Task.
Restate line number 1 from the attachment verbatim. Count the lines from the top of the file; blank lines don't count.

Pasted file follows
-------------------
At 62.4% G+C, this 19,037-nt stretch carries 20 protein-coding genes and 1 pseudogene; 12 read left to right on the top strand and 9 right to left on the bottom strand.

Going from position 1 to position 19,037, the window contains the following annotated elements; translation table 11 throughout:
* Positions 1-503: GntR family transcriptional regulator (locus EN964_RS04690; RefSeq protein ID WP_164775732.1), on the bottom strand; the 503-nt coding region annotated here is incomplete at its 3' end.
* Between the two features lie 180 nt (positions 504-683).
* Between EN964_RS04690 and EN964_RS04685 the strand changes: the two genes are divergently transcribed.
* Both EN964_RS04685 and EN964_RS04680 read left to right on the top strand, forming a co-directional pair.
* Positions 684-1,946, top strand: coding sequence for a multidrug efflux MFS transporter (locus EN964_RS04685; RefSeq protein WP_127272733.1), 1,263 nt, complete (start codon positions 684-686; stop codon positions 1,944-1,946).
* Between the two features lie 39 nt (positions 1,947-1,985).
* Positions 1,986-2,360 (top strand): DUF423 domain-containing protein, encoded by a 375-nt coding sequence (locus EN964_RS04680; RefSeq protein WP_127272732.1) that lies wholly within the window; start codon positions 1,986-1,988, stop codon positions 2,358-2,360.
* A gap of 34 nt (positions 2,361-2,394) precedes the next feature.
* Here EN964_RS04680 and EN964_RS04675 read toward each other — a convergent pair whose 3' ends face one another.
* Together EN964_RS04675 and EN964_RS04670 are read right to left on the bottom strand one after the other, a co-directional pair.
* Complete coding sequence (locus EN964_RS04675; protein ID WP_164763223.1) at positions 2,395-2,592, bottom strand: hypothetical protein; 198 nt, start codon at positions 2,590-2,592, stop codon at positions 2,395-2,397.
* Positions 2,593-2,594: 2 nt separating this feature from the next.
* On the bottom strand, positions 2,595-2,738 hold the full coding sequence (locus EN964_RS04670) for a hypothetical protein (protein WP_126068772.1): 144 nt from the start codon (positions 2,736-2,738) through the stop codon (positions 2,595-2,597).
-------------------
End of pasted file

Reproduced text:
At 62.4% G+C, this 19,037-nt stretch carries 20 protein-coding genes and 1 pseudogene; 12 read left to right on the top strand and 9 right to left on the bottom strand.